"You may provide the funding but I will be responsible for the selection." The elf shot Gilderoy a withering look. "Proper house elves all of them, I dislike the results of your experiment with human servants. You may save expense but you more than pay for it in terms of quality."

"One last question," the Chief Editor said quickly, sensing that the elf's patience was wearing thin.


"Any interest in writing a few books?"

"What sort of books?"

"Off the top of my head?" The Chief Editor grinned at the thought of all the gold the house elf was going to make them. "Cookbooks and proper house elf etiquette. Compare how most house elves act to yourself, wouldn't the world be better if they knew the proper way to behave?"

"House elves act the way they do because it is the way their humans want them to act," Pepper sniffed. "It is the humans that do not know the proper way elves should act."

"To educate humans on proper elf behavior then," the Chief Editor corrected.

"Fine," Pepper barked. "You will send your contract through Master Harry's goblin solicitors." Deciding that she'd wasted far too much time dealing with the two humans, the house elf disappeared with a pop.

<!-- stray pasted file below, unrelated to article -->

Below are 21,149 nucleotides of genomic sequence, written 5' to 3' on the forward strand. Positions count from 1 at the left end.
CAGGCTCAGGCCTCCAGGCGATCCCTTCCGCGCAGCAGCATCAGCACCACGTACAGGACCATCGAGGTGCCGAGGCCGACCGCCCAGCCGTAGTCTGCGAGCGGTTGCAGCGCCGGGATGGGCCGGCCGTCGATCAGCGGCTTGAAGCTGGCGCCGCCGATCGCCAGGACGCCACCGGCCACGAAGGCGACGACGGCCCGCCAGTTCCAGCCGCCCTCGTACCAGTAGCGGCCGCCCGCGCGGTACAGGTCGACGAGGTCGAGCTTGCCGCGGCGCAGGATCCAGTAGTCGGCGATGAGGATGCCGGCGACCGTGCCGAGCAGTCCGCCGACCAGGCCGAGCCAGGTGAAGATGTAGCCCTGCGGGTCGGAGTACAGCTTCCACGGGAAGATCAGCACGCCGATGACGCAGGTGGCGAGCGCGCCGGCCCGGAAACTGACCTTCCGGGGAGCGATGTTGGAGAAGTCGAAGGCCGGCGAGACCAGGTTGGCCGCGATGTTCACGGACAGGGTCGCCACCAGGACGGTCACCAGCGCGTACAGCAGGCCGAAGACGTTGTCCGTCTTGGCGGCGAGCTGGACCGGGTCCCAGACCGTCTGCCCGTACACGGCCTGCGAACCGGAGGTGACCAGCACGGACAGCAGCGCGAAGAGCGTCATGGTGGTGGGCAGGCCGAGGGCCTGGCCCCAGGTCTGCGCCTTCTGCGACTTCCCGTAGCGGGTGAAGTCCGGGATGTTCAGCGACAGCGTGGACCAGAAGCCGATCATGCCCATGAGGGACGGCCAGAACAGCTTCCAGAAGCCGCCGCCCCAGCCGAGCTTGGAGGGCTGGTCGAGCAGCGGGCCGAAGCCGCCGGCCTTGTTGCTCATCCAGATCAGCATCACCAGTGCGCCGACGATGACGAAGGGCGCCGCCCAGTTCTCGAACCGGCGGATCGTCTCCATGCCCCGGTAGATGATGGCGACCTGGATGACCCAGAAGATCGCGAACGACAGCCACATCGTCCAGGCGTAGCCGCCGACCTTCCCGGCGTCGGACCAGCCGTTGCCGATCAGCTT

"Quite the unique elf you've got there

"You're the one that picked her out

"I'm the one that made the order. Extraordinary creature, I've never seen an elf with that kind of attitude towards humans

"She states that her social position is derived from Harry's and that Harry sits above all others," Gilderoy complained.

"Still hold out hope for a trip to France?"

"I will not be denied my dream of lazing about on topless beaches on your expense!" Gilderoy said passionately.

"You usually take a bit of time between trips. Why not combine business and pleasure? Bookend India with France and do a bit of writing while you're at it. Everyone wins."

"Especially you since you get two books out of me in the time I normally give you one," Lockhart said sourly. "No, this is a question of wills. A question of whose is stronger; mine or that damned elf's."

"Portkeys to India for all of you then?"


Law firm provided by Jeff Marcum

Omake: The Beach

"Excuse me," a female voice caught Gilderoy's attention. "Do you happen to have a moment to discuss something of great importance."

Lockhart's eyes opened to find themselves staring at four of the most perfect sets of breasts that they'd ever had the opportunity to behold with four equally impressive veela attached to them. "Sure," he agreed. "What can I do for you?"

"I say, old chap, you don't happen to speak French do you? I'm afraid that none of us are particularly proficient in your language."

"Ai do, though ai weehl warn you zat mon francais eez not la best," he switched to their mother tongue. "How mai ai 'élp you?"

"We wish to be seen as maire than mairé sex objects!"

"We think yur harry pottair books can 'élp us accomplish zat wish."

"Zat weehl not be éasy," Lockhart cautioned. "You are all zum of la most beautiful womén ai 'ave evair 'ad la pleasure to behuld."